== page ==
A Facebook post which has been widely shared has claimed a woman who thought she had COVID-19 had Legionnaires' disease which she had contracted via a reused face mask.
The post read:
“Mask wearers beware... ⚠️ Worth checking it out. A caller to a radio talk show recently shared that his wife was hospitalized and told she had COVID and only a couple of days left to live. A doctor friend suggested she be tested for legionnaires' disease because she wore the same mask every day, all day long. Turns out it WAS legionnaires' disease from the moisture and bacteria in her mask. She was given antibiotics and within two days was better. WHAT IF these "spikes" in COVID are really something else due to mask wearing??
Copied and pasted – and checked – it's true!”
The short answer to the post is no, you cannot catch Legionnaires disease from a face mask.
It is not known where the post originated from, but the post has been debunked by several organisations which fact-check information on Facebook to prevent disinformation.
Reuters UK spoke to Professor Hugh Pennington, emeritus professor of bacteriology at the University of Aberdeen who said, “Legionella bacteria are not carried in the nose/throat, so how would they get onto the mask in the first place?”
Whilst Legionella.org, a non-profit organisation which shares educational material and scientific research about the disease said:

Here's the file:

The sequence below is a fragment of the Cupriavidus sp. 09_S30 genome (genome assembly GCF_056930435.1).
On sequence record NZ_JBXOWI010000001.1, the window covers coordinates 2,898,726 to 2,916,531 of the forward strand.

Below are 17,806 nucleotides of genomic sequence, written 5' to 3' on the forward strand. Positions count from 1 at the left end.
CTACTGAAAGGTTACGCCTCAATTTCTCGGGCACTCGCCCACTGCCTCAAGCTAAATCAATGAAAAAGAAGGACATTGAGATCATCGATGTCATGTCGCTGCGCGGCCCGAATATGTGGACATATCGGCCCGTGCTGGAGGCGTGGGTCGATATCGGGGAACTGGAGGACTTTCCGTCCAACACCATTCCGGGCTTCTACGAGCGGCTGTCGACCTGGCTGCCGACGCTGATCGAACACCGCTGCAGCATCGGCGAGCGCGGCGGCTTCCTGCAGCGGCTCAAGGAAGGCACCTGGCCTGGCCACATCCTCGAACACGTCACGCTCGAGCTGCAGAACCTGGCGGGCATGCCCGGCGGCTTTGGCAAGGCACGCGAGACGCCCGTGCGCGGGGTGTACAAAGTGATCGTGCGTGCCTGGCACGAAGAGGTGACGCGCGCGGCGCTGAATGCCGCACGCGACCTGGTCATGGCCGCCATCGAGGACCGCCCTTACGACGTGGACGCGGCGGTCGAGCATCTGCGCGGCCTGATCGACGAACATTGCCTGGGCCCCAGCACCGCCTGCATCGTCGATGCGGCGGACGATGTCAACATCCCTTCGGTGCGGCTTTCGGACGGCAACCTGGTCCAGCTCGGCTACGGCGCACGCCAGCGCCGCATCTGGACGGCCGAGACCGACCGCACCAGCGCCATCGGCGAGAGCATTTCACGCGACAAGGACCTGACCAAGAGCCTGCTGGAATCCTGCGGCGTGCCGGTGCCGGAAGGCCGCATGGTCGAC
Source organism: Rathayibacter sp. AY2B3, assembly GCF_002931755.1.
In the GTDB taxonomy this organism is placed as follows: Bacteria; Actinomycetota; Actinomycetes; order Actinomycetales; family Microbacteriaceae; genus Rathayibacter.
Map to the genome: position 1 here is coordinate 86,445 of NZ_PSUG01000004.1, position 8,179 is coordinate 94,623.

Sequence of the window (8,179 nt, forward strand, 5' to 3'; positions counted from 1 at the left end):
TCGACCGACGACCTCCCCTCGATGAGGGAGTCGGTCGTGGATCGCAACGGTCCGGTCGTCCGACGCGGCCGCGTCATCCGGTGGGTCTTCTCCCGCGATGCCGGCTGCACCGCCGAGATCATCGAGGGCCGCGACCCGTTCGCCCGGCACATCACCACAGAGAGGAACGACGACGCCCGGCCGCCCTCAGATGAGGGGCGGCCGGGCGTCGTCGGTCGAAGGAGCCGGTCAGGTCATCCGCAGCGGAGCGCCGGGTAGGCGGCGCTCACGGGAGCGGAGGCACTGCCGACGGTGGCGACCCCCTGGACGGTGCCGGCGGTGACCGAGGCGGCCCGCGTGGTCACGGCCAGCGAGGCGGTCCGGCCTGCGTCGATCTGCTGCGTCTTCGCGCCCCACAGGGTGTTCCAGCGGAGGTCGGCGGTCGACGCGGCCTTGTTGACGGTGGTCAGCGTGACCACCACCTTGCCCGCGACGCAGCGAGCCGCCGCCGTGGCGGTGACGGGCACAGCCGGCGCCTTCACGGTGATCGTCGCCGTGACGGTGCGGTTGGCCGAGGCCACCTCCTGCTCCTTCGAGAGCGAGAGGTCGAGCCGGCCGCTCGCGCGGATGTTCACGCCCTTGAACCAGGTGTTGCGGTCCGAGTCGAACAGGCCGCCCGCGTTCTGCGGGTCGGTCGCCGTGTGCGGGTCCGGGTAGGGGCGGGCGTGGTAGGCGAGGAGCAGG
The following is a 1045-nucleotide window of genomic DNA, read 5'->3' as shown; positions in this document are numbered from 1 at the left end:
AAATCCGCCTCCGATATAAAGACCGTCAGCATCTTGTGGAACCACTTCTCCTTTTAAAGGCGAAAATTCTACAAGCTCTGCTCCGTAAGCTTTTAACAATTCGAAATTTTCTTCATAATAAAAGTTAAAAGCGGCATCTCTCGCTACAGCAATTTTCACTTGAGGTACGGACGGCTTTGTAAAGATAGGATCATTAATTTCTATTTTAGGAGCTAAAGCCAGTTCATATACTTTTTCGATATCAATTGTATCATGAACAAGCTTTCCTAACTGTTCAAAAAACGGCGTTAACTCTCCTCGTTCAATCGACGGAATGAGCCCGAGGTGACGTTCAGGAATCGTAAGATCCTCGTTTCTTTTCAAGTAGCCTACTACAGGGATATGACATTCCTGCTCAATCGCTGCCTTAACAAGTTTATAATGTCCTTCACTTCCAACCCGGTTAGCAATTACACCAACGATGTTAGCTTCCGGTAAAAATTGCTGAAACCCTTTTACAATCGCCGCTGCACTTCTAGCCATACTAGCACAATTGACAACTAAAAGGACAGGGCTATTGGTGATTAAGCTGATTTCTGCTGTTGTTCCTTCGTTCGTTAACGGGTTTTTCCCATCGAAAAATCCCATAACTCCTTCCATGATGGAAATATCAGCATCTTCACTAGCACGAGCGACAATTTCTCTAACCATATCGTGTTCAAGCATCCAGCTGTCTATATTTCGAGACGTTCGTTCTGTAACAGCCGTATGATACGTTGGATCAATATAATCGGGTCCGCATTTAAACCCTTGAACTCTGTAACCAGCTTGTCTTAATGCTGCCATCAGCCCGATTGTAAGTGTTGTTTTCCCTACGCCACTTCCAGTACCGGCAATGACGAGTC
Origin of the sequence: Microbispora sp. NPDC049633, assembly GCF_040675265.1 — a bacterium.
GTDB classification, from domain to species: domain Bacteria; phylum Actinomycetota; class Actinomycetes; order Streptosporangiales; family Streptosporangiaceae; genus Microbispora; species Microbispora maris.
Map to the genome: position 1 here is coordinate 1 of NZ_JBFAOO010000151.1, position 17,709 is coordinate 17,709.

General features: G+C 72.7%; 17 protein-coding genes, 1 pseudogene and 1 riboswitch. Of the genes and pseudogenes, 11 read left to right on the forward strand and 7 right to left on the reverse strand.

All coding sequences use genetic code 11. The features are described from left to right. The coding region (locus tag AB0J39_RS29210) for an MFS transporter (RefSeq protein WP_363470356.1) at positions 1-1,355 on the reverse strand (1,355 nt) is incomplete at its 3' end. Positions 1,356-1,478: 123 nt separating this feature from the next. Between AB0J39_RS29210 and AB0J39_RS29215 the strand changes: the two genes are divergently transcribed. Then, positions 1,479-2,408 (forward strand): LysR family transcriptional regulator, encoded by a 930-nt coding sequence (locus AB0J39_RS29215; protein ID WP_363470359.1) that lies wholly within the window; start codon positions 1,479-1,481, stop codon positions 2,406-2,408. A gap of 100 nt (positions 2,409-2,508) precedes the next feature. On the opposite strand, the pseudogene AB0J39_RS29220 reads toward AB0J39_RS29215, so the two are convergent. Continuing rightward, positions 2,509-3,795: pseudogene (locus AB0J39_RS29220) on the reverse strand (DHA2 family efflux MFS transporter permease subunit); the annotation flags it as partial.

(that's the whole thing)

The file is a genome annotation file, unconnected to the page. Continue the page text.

“You cannot contract Legionnaires' disease from wearing masks. Legionella bacterium is transmitted by aspirating drinking water or breathing in water droplets. Legionella is not spread from person-to-person in respiratory droplets nor does the bacteria survive on dry surfaces. Your mask would not be a source of transmission for the legionella bacteria”.
Facebook is now showing fact-checking messages to users who have interacted with harmful misinformation related to the coronavirus outbreak, in a crackdown on fake news and conspiracy theories fuelling confusion and fear during the pandemic. It is suggested you independently research information you read on social media before you share it to your family and friends, and listen to experts who you can trust when you read potential disinformation. Always remember, “Karen” from Facebook may not be a bona fide source of the facts.
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Editor’s Note: The information provided in this blog is correct at date of original publication – September 2020.
© Water Hygiene Centre 2020